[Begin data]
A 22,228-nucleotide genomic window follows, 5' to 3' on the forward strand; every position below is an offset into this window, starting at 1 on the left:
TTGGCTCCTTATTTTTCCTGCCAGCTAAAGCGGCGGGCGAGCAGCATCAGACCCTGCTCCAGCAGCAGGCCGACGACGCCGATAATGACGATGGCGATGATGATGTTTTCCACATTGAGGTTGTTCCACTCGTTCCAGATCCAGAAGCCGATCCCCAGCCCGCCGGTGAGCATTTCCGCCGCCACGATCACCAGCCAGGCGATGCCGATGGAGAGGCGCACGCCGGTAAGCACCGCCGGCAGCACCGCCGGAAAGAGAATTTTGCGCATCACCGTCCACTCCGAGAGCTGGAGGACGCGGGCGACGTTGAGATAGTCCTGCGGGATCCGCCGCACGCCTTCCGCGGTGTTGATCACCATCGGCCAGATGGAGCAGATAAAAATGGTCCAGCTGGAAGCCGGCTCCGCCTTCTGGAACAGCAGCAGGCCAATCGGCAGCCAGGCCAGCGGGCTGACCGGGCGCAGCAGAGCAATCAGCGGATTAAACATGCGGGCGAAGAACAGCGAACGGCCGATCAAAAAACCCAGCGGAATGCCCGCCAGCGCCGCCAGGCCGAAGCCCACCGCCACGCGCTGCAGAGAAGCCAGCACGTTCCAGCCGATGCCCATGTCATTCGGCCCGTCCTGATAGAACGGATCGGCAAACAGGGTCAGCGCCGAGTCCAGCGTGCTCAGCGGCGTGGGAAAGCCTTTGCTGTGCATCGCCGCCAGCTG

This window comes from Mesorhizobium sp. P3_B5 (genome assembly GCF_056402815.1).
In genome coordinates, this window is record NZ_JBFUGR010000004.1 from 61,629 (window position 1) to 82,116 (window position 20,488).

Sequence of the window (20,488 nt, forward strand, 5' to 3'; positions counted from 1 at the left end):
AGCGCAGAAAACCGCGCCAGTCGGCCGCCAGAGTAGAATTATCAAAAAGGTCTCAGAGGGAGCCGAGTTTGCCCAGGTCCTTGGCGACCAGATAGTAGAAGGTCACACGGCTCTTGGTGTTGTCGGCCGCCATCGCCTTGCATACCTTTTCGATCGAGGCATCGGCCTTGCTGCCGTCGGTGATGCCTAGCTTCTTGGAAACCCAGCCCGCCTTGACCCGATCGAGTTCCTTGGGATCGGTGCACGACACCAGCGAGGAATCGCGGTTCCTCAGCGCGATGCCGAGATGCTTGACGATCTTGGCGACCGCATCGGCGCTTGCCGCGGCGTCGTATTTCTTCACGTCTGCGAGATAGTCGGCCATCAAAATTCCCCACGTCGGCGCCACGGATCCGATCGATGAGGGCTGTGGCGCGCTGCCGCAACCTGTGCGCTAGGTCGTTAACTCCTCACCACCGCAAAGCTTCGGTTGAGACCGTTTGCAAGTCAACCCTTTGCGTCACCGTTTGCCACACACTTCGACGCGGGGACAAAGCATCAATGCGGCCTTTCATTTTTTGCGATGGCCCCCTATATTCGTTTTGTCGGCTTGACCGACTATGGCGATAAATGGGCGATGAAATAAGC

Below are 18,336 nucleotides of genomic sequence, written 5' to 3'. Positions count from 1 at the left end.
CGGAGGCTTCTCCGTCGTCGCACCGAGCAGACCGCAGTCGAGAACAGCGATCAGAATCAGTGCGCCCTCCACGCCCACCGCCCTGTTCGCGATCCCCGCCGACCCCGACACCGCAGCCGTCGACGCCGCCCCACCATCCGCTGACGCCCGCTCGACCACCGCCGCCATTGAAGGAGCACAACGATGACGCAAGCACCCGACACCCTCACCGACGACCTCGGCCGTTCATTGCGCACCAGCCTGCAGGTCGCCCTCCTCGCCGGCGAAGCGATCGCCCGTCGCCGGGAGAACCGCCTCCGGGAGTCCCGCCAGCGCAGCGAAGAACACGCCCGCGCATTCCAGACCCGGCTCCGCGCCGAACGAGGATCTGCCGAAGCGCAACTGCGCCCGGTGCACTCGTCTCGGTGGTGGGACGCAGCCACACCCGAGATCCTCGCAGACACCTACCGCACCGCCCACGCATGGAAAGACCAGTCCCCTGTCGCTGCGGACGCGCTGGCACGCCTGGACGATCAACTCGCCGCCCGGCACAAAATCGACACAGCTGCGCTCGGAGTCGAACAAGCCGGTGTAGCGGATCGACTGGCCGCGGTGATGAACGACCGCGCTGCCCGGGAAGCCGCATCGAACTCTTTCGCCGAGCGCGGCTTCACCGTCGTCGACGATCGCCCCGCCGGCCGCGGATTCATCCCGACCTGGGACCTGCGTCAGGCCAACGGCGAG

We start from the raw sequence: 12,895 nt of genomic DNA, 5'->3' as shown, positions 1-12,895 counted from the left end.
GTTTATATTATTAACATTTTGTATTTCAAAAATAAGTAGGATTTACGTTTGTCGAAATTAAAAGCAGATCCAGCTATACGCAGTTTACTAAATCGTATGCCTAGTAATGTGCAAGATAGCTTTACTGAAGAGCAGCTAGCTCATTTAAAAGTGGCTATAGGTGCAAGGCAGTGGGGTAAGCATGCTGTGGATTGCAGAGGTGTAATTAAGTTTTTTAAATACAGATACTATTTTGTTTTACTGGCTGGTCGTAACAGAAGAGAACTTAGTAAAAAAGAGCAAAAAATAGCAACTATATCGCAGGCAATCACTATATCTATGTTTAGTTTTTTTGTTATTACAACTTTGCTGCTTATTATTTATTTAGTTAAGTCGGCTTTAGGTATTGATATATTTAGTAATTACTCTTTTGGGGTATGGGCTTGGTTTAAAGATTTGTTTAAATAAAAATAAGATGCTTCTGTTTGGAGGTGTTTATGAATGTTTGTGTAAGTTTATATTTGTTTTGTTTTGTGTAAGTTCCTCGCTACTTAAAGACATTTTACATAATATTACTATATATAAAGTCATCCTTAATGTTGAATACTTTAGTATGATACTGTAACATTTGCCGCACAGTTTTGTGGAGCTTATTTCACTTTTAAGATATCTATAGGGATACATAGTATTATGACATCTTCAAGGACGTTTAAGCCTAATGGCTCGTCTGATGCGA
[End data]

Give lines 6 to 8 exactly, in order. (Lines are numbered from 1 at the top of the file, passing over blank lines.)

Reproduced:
AGCGCAGAAAACCGCGCCAGTCGGCCGCCAGAGTAGAATTATCAAAAAGGTCTCAGAGGGAGCCGAGTTTGCCCAGGTCCTTGGCGACCAGATAGTAGAAGGTCACACGGCTCTTGGTGTTGTCGGCCGCCATCGCCTTGCATACCTTTTCGATCGAGGCATCGGCCTTGCTGCCGTCGGTGATGCCTAGCTTCTTGGAAACCCAGCCCGCCTTGACCCGATCGAGTTCCTTGGGATCGGTGCACGACACCAGCGAGGAATCGCGGTTCCTCAGCGCGATGCCGAGATGCTTGACGATCTTGGCGACCGCATCGGCGCTTGCCGCGGCGTCGTATTTCTTCACGTCTGCGAGATAGTCGGCCATCAAAATTCCCCACGTCGGCGCCACGGATCCGATCGATGAGGGCTGTGGCGCGCTGCCGCAACCTGTGCGCTAGGTCGTTAACTCCTCACCACCGCAAAGCTTCGGTTGAGACCGTTTGCAAGTCAACCCTTTGCGTCACCGTTTGCCACACACTTCGACGCGGGGACAAAGCATCAATGCGGCCTTTCATTTTTTGCGATGGCCCCCTATATTCGTTTTGTCGGCTTGACCGACTATGGCGATAAATGGGCGATGAAATAAGC

Below are 18,336 nucleotides of genomic sequence, written 5' to 3'. Positions count from 1 at the left end.
CGGAGGCTTCTCCGTCGTCGCACCGAGCAGACCGCAGTCGAGAACAGCGATCAGAATCAGTGCGCCCTCCACGCCCACCGCCCTGTTCGCGATCCCCGCCGACCCCGACACCGCAGCCGTCGACGCCGCCCCACCATCCGCTGACGCCCGCTCGACCACCGCCGCCATTGAAGGAGCACAACGATGACGCAAGCACCCGACACCCTCACCGACGACCTCGGCCGTTCATTGCGCACCAGCCTGCAGGTCGCCCTCCTCGCCGGCGAAGCGATCGCCCGTCGCCGGGAGAACCGCCTCCGGGAGTCCCGCCAGCGCAGCGAAGAACACGCCCGCGCATTCCAGACCCGGCTCCGCGCCGAACGAGGATCTGCCGAAGCGCAACTGCGCCCGGTGCACTCGTCTCGGTGGTGGGACGCAGCCACACCCGAGATCCTCGCAGACACCTACCGCACCGCCCACGCATGGAAAGACCAGTCCCCTGTCGCTGCGGACGCGCTGGCACGCCTGGACGATCAACTCGCCGCCCGGCACAAAATCGACACAGCTGCGCTCGGAGTCGAACAAGCCGGTGTAGCGGATCGACTGGCCGCGGTGATGAACGACCGCGCTGCCCGGGAAGCCGCATCGAACTCTTTCGCCGAGCGCGGCTTCACCGTCGTCGACGATCGCCCCGCCGGCCGCGGATTCATCCCGACCTGGGACCTGCGTCAGGCCAACGGCGAG